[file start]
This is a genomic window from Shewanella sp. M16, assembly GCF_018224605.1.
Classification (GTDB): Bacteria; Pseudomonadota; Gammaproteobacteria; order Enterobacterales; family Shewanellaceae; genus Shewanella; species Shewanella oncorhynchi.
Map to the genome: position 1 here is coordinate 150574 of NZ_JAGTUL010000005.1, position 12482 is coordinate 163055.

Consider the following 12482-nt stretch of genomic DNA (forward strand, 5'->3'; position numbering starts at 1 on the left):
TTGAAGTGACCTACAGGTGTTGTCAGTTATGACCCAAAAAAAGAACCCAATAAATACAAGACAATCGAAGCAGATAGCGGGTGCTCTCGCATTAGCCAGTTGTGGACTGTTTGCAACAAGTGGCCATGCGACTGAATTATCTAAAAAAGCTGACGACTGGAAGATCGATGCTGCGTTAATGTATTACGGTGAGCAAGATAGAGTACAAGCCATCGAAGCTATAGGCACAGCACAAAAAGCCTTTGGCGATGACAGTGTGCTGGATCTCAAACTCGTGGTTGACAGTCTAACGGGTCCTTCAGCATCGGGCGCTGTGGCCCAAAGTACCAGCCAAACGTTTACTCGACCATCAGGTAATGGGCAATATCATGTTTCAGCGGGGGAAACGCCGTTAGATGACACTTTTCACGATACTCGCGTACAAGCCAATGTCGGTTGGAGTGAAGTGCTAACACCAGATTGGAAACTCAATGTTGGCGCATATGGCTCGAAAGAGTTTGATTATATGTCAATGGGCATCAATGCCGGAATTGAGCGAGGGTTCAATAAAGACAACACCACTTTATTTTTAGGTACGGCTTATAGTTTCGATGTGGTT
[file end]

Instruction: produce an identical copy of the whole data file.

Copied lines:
This is a genomic window from Shewanella sp. M16, assembly GCF_018224605.1.
Classification (GTDB): Bacteria; Pseudomonadota; Gammaproteobacteria; order Enterobacterales; family Shewanellaceae; genus Shewanella; species Shewanella oncorhynchi.
Map to the genome: position 1 here is coordinate 150574 of NZ_JAGTUL010000005.1, position 12482 is coordinate 163055.

Consider the following 12482-nt stretch of genomic DNA (forward strand, 5'->3'; position numbering starts at 1 on the left):
TTGAAGTGACCTACAGGTGTTGTCAGTTATGACCCAAAAAAAGAACCCAATAAATACAAGACAATCGAAGCAGATAGCGGGTGCTCTCGCATTAGCCAGTTGTGGACTGTTTGCAACAAGTGGCCATGCGACTGAATTATCTAAAAAAGCTGACGACTGGAAGATCGATGCTGCGTTAATGTATTACGGTGAGCAAGATAGAGTACAAGCCATCGAAGCTATAGGCACAGCACAAAAAGCCTTTGGCGATGACAGTGTGCTGGATCTCAAACTCGTGGTTGACAGTCTAACGGGTCCTTCAGCATCGGGCGCTGTGGCCCAAAGTACCAGCCAAACGTTTACTCGACCATCAGGTAATGGGCAATATCATGTTTCAGCGGGGGAAACGCCGTTAGATGACACTTTTCACGATACTCGCGTACAAGCCAATGTCGGTTGGAGTGAAGTGCTAACACCAGATTGGAAACTCAATGTTGGCGCATATGGCTCGAAAGAGTTTGATTATATGTCAATGGGCATCAATGCCGGAATTGAGCGAGGGTTCAATAAAGACAACACCACTTTATTTTTAGGTACGGCTTATAGTTTCGATGTGGTT